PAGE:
In this study, we addressed the question of whether α cells acquire features of senescence during T1D using studies in NOD mice and human donor specimens. We found that while α cells showed other markers of dysfunction and stress, they did not express a senescence program. Depletion of senescent β cells in NOD mice also did not impact the numbers of Gcg+ islet cells. We also addressed whether senescence affects islet glucagon secretion using our DNA damage-induced senescence human islet culture model. Surprisingly, senescence induction in isolated islets resulted in alterations in glucagon secretion, resembling what occurs in islets of autoantibody-positive and T1D donors. Despite the inter-individual variability in this phenotype, we found these changes could be rescued using small molecule inhibition of the SASP. Taken together these results suggest that while α cell senescence is not a general feature of T1D in mice or humans, the accumulation of senescent β cells in islets and secretion of SASP factors during T1D may have a negative effect on glucagon secretion by α cells.
Materials and methods
Human donor islets and pancreas sections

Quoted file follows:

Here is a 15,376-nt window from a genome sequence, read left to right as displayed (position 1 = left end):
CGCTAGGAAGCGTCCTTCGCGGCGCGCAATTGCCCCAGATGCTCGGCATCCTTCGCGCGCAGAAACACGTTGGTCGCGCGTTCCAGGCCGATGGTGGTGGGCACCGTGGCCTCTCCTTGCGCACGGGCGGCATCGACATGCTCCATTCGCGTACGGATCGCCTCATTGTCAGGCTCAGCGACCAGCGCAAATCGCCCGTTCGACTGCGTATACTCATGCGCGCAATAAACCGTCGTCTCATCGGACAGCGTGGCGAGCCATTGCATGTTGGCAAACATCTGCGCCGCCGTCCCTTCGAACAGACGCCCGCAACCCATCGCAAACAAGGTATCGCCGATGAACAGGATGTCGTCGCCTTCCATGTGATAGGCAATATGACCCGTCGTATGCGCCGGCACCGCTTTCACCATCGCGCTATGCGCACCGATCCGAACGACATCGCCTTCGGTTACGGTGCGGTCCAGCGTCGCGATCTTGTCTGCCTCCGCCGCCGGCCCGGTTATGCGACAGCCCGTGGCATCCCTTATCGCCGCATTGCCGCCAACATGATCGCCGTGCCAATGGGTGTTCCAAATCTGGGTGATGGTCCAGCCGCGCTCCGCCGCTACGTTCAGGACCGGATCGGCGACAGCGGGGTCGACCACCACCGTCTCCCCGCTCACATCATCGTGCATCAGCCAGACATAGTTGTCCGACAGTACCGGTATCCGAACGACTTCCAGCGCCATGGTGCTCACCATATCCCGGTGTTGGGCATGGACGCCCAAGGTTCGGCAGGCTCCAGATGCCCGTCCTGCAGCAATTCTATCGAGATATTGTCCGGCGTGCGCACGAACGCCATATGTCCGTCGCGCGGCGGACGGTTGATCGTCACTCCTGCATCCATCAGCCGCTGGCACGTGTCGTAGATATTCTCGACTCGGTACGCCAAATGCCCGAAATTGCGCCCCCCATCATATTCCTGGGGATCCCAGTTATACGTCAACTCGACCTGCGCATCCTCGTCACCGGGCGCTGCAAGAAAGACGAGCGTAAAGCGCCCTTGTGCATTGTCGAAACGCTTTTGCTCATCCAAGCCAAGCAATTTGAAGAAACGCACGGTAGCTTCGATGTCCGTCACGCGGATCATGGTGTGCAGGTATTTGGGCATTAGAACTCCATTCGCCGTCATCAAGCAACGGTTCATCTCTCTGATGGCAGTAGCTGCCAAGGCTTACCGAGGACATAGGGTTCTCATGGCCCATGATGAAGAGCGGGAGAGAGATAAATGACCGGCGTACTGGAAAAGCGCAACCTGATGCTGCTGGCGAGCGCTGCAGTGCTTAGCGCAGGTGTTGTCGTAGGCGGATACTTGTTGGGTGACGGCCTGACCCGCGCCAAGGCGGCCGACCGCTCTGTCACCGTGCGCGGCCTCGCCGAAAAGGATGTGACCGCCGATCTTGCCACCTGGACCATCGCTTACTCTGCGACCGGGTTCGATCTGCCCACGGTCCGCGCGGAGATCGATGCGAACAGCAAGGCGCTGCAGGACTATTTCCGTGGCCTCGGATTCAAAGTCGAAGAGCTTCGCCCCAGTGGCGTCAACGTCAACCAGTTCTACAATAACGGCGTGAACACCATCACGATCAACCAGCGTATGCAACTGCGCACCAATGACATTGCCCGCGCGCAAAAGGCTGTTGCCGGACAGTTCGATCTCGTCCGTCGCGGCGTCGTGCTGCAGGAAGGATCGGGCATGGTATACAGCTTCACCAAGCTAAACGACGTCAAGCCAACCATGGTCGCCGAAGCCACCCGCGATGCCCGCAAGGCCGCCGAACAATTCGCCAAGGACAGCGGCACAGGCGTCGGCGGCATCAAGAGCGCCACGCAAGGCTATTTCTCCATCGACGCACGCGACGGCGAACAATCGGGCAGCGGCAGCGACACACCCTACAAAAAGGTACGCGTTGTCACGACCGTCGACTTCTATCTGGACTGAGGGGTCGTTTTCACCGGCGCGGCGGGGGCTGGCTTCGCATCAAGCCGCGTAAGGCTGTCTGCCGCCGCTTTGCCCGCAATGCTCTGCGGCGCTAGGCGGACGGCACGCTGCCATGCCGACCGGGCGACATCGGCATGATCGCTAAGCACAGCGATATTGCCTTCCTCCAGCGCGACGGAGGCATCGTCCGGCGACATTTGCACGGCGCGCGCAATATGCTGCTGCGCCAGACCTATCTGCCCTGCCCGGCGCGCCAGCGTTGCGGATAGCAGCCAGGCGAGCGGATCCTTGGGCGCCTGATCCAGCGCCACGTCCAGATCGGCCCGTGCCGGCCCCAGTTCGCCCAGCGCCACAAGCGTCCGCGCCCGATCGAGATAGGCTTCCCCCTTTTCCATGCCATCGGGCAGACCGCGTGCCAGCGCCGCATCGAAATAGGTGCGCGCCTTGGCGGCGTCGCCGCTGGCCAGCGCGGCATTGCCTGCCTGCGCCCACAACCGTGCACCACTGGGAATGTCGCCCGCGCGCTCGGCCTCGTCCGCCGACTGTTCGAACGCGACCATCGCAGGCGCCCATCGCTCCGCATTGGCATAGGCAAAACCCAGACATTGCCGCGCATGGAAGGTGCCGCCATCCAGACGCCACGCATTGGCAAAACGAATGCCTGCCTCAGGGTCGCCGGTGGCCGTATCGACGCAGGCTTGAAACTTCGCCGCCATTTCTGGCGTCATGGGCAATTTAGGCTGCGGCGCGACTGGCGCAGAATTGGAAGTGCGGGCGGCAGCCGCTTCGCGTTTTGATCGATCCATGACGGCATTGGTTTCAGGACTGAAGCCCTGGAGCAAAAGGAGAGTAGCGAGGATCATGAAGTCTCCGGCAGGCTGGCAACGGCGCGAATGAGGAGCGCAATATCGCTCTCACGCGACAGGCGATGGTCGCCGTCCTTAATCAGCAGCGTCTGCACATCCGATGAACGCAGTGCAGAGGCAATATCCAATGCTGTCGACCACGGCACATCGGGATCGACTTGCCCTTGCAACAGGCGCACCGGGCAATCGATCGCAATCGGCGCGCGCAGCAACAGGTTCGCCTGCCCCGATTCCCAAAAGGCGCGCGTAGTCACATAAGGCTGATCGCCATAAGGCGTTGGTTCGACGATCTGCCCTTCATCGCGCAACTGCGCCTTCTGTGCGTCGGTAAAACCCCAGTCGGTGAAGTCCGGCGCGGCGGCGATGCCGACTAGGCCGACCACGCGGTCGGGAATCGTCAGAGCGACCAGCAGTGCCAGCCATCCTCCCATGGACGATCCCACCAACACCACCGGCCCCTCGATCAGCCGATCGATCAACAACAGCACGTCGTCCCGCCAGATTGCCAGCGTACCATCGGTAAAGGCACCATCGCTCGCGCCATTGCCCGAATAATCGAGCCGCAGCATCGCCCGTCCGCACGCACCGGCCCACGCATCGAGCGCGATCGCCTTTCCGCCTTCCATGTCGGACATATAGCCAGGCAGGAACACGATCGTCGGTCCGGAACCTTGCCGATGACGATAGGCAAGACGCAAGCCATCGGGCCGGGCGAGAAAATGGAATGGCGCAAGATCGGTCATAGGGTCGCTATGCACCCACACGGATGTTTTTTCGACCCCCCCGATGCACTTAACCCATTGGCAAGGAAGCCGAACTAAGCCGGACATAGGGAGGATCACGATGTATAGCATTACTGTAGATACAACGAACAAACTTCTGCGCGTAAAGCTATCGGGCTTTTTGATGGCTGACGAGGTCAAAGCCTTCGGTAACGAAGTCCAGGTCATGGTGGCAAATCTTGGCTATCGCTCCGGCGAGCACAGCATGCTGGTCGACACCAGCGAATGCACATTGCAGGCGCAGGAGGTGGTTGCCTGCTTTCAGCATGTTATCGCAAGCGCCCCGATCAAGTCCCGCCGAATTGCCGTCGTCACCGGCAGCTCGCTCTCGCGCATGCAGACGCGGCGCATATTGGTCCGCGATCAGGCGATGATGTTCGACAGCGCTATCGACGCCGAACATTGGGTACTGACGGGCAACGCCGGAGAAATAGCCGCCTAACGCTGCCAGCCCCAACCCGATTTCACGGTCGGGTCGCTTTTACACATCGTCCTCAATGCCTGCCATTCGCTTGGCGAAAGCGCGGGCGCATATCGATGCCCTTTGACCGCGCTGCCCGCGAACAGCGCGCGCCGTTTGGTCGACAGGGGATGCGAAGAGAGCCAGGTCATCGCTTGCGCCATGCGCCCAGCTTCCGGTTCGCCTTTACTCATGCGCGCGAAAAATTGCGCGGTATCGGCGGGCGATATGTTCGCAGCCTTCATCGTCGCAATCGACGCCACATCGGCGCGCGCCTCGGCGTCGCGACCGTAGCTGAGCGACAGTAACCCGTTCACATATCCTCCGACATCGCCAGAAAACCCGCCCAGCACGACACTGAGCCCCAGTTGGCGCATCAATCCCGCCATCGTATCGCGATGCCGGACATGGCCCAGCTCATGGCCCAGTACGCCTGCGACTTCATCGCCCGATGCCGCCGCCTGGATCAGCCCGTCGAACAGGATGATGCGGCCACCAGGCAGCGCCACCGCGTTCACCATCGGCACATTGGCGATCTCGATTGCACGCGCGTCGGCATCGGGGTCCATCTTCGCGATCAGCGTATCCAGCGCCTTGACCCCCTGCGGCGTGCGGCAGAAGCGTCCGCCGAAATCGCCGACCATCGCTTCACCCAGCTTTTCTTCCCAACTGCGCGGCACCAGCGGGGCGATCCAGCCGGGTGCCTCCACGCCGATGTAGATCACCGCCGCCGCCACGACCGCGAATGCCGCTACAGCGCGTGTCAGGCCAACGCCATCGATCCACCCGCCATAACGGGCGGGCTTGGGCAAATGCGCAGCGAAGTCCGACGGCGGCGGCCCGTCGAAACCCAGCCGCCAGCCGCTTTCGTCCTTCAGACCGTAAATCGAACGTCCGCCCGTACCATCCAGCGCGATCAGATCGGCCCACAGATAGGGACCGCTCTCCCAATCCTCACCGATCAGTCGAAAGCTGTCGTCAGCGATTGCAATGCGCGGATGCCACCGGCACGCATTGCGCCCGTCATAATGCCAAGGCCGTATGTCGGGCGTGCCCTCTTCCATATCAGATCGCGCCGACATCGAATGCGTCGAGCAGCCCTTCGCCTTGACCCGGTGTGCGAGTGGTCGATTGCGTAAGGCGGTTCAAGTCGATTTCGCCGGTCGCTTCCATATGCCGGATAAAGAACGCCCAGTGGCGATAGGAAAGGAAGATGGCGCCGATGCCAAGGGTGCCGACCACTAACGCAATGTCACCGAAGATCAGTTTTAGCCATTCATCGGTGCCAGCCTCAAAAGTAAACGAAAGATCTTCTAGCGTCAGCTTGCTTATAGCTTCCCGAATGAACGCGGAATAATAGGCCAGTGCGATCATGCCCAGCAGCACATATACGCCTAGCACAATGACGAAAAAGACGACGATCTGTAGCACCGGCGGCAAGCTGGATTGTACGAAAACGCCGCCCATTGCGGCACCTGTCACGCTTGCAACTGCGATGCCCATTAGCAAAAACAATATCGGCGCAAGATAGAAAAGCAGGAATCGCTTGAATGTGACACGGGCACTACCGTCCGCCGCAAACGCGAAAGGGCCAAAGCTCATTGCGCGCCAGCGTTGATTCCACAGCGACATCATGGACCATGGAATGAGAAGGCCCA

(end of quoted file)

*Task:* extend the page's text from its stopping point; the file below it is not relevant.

Human islets for research were provided by the Alberta Diabetes Institute and from the Integrated Islet Distribution Program (IIDP). Islets were provided from the Alberta Diabetes Institute IsletCore at the University of Alberta in Edmonton (www.bcell.org/adi-isletcore) with the assistance of the Human Organ Procurement and Exchange (HOPE) program, Trillium Gift of Life Network (TGLN), and other Canadian organ procurement organizations. Islet isolation was approved by the Human Research Ethics Board at the University of Alberta (Pro00013094). All donors’ families gave informed consent for the use of pancreatic tissue in research. For islets from the IIDP, this study used data from the Organ Procurement and Transplantation Network (OPTN). The OPTN data system includes data on all donor, wait- listed candidates, and transplant recipients in the US, submitted by the members of the OPTN. The Health Resources and Services Administration (HRSA), U.S. Department of Health and Human Services provides oversight to the activities of the OPTN contractor. The data reported here have been supplied by UNOS as the contractor for the OPTN. The interpretation and reporting of these data are the responsibility of the author(s) and in no way should be seen as an official policy of or interpretation by the OPTN or the U.S. Government. Details of specific donors are listed in Supplementary Table 1. DNA damage-induced senescence was induced in human islets using our previous methods (14, 16, 17). Islets were rested for 24 h after receipt in normal islet growth media (RPMI-1640 containing 10% FBS, 5.5 mM glucose and 1% antibiotic-antimycotic). Approximately 50-100 islets were then hand-picked into wells of untreated 12 well or 6 well plates and cultured in islet media containing vehicle (0.2% DMSO) or 50 μM bleomycin for 48 h. After drug incubation, media was replaced to remove the drug and islets were cultured an additional 4 days before glucagon secretion assays or other assays. Human pancreas sections were obtained from the Network for Pancreas Organ Donors with Diabetes (nPOD) repository. Details of donors used are listed in Supplementary Table 1.